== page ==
Barbancourt.  Just roll that on your tongue and you can almost hear the whisper of words both foreign and exotic – Barbarossa the Ottoman privateer; the Barbary Coast; Hispaniola; bucaneer…the name reeks deliciously of of piracy.  And aside from peg legs, parrots, cutlasses, the Spanish Main and caravels of looted or buried treasure, is there any product more identified with the term than that of their most famous drink?

I have to admit that it was the romance of the name and origin – and some honest curiosity –  that made me pick this one.  Haitian rums are not made from molasses but rather directly from cane juice, and the sojourns of the Club have not made it to this island nation yet; nor have I seen that many examples of the brand here in Calgary. Like other French islands (Martinique for one), what we have here is a rhum agricole, and I was fascinated as to the difference in the end product. There are more expensive examples from Barbancourt out there (the 15-year estate offering for a start), but this seemed like a reasonable compromise.

Agricole rhums are lighter-coloured than the average, as a result of being made from cane juice as I noted above, and tend towards dark yellow. This Special Reserve originated from a double pot-still distillation, and was then aged for eight years in Limousin white-oak barrels imported from France (they once held cognac, I believe). Press releases and distributor’s notes suggest Barbancourt is among the most widely distributed and available rums from the Caribbean, but I chose to dispute that: the Law of Mediocrity (which is not what you think it means) suggests that if, in  the first store you enter in some average spot on the globe, they stock this stuff, then you’re likely to find it anywhere.  Since I’ve spotted this rum once in many years (last week)…well, you get the point. I’ll grant you however, that it’s probably one of the better known Haitian exports.

I liked the light colour (hidden from casual view by a darkened bottle of no distinguishing presentation) and a swirl in the glass revealed shy legs that took their own time draining back into the glass.  The nose surprised me because the spirit surged to the fore immediately: it was, quite honestly, a bit overwhelming, even medicinal.  But as that faded, I managed to pick out notes of butterscotch, toffee, brown sugar and…honey. Nice.

The taste was tricky because the more powerful components took charge so quickly.  You have no problems picking up vanilla, the toffee, caramel and burnt sugar, but subtler flavours hide behind the skirts of the more aggressive ones – a bit of nuttiness flirted around with a faint citrus I could not identify (I always have a problem figuring out whether it’s lime, lemon, orange, tangerine or some other Vitamin C bearer I’m tasting). The burn on the backstretch is not strong, but definitely present, a phenomenon I attribute to the prescence of oak in the maturation process. I wish there had been less spirit sting, to be honest, because it marred what to me had been a spiffing job up to that stage.  But really, it’s a minor point, because overall, I thought it was a decent sipper: not top of the line, but a very pleasant sundowner.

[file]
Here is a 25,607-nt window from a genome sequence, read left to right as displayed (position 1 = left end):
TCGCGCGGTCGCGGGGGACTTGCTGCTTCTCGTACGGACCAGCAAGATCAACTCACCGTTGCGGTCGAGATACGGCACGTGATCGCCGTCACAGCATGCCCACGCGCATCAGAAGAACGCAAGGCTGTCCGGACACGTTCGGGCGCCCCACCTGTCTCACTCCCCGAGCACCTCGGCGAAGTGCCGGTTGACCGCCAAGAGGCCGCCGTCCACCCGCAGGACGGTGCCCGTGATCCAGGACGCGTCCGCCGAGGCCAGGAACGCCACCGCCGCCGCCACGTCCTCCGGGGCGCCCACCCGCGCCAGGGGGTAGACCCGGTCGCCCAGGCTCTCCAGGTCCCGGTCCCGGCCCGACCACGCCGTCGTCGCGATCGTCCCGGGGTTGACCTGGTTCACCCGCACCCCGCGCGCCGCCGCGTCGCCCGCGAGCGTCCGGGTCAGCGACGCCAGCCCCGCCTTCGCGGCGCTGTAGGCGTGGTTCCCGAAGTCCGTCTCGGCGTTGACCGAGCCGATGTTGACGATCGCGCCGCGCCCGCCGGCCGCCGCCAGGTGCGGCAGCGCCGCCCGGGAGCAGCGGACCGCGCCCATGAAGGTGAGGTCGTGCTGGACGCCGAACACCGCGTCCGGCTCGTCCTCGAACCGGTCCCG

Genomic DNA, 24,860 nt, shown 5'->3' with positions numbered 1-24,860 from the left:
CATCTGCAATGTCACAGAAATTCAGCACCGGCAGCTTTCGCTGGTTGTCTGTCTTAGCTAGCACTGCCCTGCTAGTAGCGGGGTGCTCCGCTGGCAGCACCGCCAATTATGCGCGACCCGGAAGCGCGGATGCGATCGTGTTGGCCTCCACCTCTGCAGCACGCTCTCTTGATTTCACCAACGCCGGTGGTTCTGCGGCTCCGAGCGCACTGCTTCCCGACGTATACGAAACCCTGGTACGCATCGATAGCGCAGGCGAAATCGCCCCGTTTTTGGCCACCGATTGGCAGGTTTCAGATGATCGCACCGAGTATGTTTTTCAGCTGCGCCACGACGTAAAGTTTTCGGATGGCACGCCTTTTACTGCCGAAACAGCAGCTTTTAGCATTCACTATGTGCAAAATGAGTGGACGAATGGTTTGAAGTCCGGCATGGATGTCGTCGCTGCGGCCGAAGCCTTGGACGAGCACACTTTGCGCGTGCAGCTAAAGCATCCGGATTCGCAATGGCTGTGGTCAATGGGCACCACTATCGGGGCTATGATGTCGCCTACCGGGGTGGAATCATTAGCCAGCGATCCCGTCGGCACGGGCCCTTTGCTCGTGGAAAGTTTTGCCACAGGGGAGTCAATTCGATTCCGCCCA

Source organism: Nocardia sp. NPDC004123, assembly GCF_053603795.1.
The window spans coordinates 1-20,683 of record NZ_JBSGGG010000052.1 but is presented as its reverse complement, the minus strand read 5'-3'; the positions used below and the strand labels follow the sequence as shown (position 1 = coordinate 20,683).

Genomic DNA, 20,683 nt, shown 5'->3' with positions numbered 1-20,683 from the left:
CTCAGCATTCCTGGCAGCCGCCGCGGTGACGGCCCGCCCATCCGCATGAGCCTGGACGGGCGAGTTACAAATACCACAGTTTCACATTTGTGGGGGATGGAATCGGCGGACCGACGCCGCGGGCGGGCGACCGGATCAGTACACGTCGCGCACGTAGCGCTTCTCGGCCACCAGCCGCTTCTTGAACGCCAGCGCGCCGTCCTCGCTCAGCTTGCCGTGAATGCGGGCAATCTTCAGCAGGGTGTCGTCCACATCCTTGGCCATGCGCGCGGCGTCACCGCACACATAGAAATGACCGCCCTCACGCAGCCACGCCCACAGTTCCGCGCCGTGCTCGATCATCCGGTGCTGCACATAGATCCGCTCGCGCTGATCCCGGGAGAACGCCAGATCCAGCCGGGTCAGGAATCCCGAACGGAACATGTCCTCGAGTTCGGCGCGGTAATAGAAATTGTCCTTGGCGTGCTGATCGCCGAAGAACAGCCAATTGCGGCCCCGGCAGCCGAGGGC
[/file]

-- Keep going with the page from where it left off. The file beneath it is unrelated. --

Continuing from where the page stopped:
The body of the rhum is not as rich as I might like, and in taste it hints at the heritage of Dupre Barbancourt who hailed from the cognac producing region of France and formed the company in 1862.  So it’s perhaps a bit schizophrenic in that it’s a medium- to light-bodied paler rum, slightly dry, and not as sweet as might be expected – hardly the profile of a rum as I’ve been used to defining the term: more like a cognac, really. And here, my plebian instincts overwhelm my own snootiness, because with that kind of flavour and texture, the spaces of the drink are very nicely filled by a coke, and in doing that, a masterful little mixed drink is created which I have no hesitation whatsoever in recommending to any who ask.

As a point of interest: Haiti is unique as a nation because it is where the only successful slave revolt in the West Indies took place, under Toussaint L’Ouverture, at the turn of the 18th century. Sadly, it is now the poorest nation in the western hemisphere, and successive dictatorships have left the place in shambles. High marks go to the businesses that manage to produce this excellent product…one can only speculate under what conditions they do so, or with what methods.

 Posted by on March 24, 2013 at 6:08 pm